What is Social Search?
Fast on the heels of the introduction of Sidewiki, Google has rolled out yet another new feature in Google Labs called “Social Search.” This offering, in the experimental stages, showcases public content from each user’s personal social circle in search queries when signed into his or her Google account. This means that when a user conducts a search online, results will include information and updates from that individual’s connections on sites such as Gmail, Flickr, Twitter, Picasa and blogs, to name a few (Facebook has yet to sign on to the program). Google uses this example to illustrate how it will work:
“A lot of people write about New York, so if I do a search for [new york] on Google, my best friend’s New York blog probably isn’t going to show up on the first page of my results. Probably what I’ll find are some well-known and official sites. With Social Search, Google finds relevant public content from your friends and contacts and highlights it for you at the bottom of your search results. When I do a simple query for [new york], Google Social Search includes my friend’s blog on the results page under the heading ‘Results from people in your social circle for New York.’ I can also filter my results to see only content from my social circle by clicking “Show options” on the results page and clicking “Social.”
(Click here for a video demo)
In order to make this program work as advertised, a person’s account must be actively connected to other social networks so that Google can detect and pull from these outlets to make the user experience more personalized. Social search is not to be confused with real time search. Think of it as more trusted results made readily available in the search process.
So how “personal” are the results?
According to Google, there is a specific method to gathering content that will ensure the results are most relevant to the user. “The way we do it is by building a social circle of your friends and contacts using the connections linked from your public Google profile, such as the people you’re following on Twitter or FriendFeed. The results are specific to you, so you need to be signed in to your Google Account to use Social Search. If you use Gmail, we’ll also include your chat buddies and contacts in your friends, family, and coworkers groups. And if you use Google Reader, we’ll include some websites from your subscriptions as part of your social search results.”
What it means for Consumers
Due to the fact that the authors of the content being viewed in Social Search will be familiar and trusted voices, these results could reasonably be perceived as more valuable to the individual end user. 78% of consumers trust peer recommendations while only 14% trust advertisements, according to socialnomics.com. With these staggering statistics in mind, imagine how much higher the level of trust is from peers within one’s tight-knit social circle, not just random peers scattered across the vast Internet. Even though the results are located towards the bottom of the search results, users may begin to actively seek these queries as they get more familiar with the new functionality. In order to gain greater trust and confidence in adopting Social Search, Google may need to provide clear privacy guidelines to ensure consumers that certain information, such as personal emails and pictures, will not blur the line and be publicly displayed on the results page.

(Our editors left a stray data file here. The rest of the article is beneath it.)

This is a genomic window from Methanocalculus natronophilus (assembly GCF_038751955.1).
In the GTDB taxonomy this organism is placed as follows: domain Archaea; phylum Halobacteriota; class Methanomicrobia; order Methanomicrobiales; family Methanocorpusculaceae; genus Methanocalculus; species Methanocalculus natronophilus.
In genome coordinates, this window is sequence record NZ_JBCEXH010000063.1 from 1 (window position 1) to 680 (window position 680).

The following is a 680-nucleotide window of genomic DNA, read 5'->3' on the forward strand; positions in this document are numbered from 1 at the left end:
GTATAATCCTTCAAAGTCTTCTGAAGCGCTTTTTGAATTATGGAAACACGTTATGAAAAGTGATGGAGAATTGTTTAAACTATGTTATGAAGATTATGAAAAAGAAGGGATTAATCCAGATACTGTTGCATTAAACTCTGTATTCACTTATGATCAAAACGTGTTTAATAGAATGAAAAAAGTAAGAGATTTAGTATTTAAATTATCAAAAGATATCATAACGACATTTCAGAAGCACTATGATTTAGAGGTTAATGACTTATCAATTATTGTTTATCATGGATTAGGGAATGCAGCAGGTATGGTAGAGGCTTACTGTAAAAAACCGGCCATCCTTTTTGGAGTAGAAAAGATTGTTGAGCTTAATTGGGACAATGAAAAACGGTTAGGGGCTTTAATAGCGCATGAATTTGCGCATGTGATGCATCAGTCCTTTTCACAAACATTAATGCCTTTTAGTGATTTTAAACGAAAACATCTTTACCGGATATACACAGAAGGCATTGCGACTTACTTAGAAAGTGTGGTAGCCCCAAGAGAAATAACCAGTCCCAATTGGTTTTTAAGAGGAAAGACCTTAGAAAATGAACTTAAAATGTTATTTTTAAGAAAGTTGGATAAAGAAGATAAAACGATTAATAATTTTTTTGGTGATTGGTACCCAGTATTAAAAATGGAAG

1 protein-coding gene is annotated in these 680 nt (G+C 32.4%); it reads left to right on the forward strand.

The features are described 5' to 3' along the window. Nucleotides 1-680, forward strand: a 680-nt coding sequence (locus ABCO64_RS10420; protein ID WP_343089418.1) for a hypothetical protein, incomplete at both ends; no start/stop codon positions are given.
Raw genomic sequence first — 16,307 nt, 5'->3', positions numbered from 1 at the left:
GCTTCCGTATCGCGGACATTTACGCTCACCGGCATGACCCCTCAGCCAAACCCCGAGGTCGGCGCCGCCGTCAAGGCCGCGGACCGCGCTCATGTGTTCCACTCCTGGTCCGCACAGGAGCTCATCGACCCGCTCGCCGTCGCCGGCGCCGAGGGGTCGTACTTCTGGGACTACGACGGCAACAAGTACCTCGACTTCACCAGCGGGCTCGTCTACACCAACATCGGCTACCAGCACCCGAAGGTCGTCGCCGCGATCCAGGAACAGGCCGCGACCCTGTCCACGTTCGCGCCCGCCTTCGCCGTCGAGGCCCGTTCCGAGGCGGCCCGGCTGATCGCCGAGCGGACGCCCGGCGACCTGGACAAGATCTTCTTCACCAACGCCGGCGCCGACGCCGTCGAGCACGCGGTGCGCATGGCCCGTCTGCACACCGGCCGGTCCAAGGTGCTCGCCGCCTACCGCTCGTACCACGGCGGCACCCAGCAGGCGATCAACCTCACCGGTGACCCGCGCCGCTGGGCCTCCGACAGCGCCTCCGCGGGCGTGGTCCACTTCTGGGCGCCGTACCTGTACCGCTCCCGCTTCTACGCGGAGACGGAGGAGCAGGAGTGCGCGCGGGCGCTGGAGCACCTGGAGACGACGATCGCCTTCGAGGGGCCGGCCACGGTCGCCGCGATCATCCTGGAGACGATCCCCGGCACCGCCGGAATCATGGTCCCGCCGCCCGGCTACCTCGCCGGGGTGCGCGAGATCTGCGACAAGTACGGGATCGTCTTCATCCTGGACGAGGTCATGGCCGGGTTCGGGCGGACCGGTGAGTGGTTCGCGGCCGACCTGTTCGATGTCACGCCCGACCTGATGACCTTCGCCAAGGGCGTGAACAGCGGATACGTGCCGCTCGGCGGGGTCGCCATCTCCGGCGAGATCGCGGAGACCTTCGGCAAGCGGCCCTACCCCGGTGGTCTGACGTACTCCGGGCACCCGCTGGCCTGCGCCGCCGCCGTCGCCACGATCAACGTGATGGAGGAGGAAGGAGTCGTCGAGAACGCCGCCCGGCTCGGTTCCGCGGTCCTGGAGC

What it could mean for the travel industry
While this offering is still in an experimental phase, Social Search could have a huge impact on the travel industry. Rather than seeking out review sites such as TripAdvisor and Yelp, consumers will be able to read reviews, blogs and even view pictures and videos from trusted sources who have published relevant content, directly in their search results. The effortless nature of this Google addition places an even greater emphasis on the importance of a hotel or destination’s social media presence. Managing your company’s online reputation requires a much deeper strategy than the typical reactive steps of responding to reviews. Having a social media presence that is both proactive and valuable to a variety of people and can go a long way in capturing more natural search results and increasing presence in the most trusted category of results; the individual’s elite social circle. Check back for updates as this program continues to grow and develop.
(Click here to view a video tutorial on how Social Search works behind the scenes.)
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